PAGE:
Women and some men around the globe are boycotting Twitter for the day, and the hashtag #WomenBoycottTwitter is now leading the trend charts. This online movement began after the suspension from the site of actress and Harvey Weinstein accuser Rose McGowan.
McGowan, a key figure in the burgeoning Harvey Weinstein sexual harassment scandal, was locked out of Twitter for about 12 hours. The actress posted on Instagram, “There are powerful forces at work,” alleging that she was being silenced for her activism. And like you can probably tell from the trend, the brief ban didn’t sit well with McGowan’s backers, who complain that many trolls are allowed to make abusive comments to women on the social media site without getting similar bans.
The idea for a boycott was first raised by software engineer Kelly Ellis, to show solidarity with actress Rose McGowan “and all the victims of hate and harassment Twitter fails to support”. This quickly gained momentum, especially in Hollywood. Along with showing solidarity with McGowen, this issue is also aimed at highlighting how Twitter hasn’t done enough to better its harassment policies. And people are boldly pointing that out.
— Kelly Ellis (@justkelly_ok) October 12, 2017
— Jessica Chastain (@jes_chastain) October 12, 2017
Ladies. Let's do this. #WomenBoycottTwitter. Not because of hate but because I love this platform and know it can be better.
— christine teigen (@chrissyteigen) October 13, 2017
At midnight we RISE https://t.co/ihKLLczUww
— rose mcgowan (@rosemcgowan) October 13, 2017
I will be boycotting Twitter tomorrow for all the rape threats, doxxing, and abuse that has been ignored. #WomenBoycottTwitter
— Mary Laury, MD (@marylaurymd) October 13, 2017
Doing the #WomenBoycottTwitter tomorrow because I've been told to go kill myself on twitter, and others I care about have dealt with far worse
— ricky (@houglande) October 13, 2017
— Amy Shepherd (@amylasenz) October 13, 2017
— 👼HITCHKI💞💥 (@thesulkysultan) October 13, 2017
It's time we change the conversation around all of this. Maybe we can start by not saying anything at all. #WomenBoycottTwitter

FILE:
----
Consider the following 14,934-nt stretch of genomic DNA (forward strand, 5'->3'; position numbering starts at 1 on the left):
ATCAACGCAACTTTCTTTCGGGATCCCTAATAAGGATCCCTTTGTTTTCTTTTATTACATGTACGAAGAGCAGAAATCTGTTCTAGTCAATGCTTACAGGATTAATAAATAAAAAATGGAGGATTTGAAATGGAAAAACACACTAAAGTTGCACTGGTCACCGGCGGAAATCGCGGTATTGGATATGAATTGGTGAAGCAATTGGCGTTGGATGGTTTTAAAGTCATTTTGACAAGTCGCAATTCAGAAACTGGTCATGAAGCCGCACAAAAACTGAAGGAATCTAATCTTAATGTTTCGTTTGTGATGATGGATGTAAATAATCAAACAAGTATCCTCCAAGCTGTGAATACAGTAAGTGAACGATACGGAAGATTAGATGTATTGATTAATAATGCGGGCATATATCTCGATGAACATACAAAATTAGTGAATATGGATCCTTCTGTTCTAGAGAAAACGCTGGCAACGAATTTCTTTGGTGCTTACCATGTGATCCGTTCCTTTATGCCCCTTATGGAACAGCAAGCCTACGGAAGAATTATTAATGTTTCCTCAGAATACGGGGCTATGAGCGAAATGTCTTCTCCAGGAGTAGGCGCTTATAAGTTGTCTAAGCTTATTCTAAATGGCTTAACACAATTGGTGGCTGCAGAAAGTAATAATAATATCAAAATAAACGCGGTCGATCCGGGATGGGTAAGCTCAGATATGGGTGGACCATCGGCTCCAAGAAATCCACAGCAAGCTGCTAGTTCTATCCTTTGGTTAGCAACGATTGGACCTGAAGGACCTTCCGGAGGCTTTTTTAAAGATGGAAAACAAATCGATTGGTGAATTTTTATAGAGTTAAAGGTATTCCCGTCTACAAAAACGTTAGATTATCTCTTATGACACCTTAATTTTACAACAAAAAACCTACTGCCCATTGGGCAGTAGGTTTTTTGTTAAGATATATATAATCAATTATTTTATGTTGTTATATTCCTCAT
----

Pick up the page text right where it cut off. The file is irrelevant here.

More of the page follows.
— Kate Johnson (@SportsGirlKate) October 13, 2017
Tomorrow I follow the Women. #WomenBoycottTwitter
— Mark Ruffalo (@MarkRuffalo) October 13, 2017
— Rega Jha (@RegaJha) October 13, 2017
“The sheer number of trolls and right-wing ne’er-do-wells infesting Twitter are driving women away,” writer Ana Valens told Gizmodo. “The boycott shows Twitter that they can’t ignore this problem any longer.”
In response to the ban, Twitter replied in a series of tweets, saying it was the result of McGowan including a personal phone number. “We have been in touch with Ms McGowan’s team. We want to explain that her account was temporarily locked because one of her tweets included a private phone number, which violates of our Terms of Service [sic]. The tweet was removed, and her account has been unlocked. We will be clearer about these policies and decisions in the future,” the company said in the tweeted statement. ALSO READ: Las Vegas massacre: Google, Facebook, Twitter failed to curb fake news
👇🏼 thread. We need to be a lot more transparent in our actions in order to build trust. https://t.co/7T6aliOXmG
— jack (@jack) October 12, 2017
“Twitter is proud to empower and support the voices on our platform, especially those that speak truth to power. We stand with the brave women and men who use Twitter to share their stories, and will work hard every day to improve our processes to protect those voices,” the statement said. CEO Jack Dorsey retweeted the thread and said the company needs to be “a lot more transparent”. Twitter’s policy has previously been not to comment on individual accounts. ALSO READ: Las Vegas shooting day recorded ‘saddest’ ever on Twitter
McGowan’s Twitter account has since been unlocked, but is expected to stay silent for the 24-hour protest. ALSO READ: Twitter brings ‘In-Stream Video Ads’ to marketers in India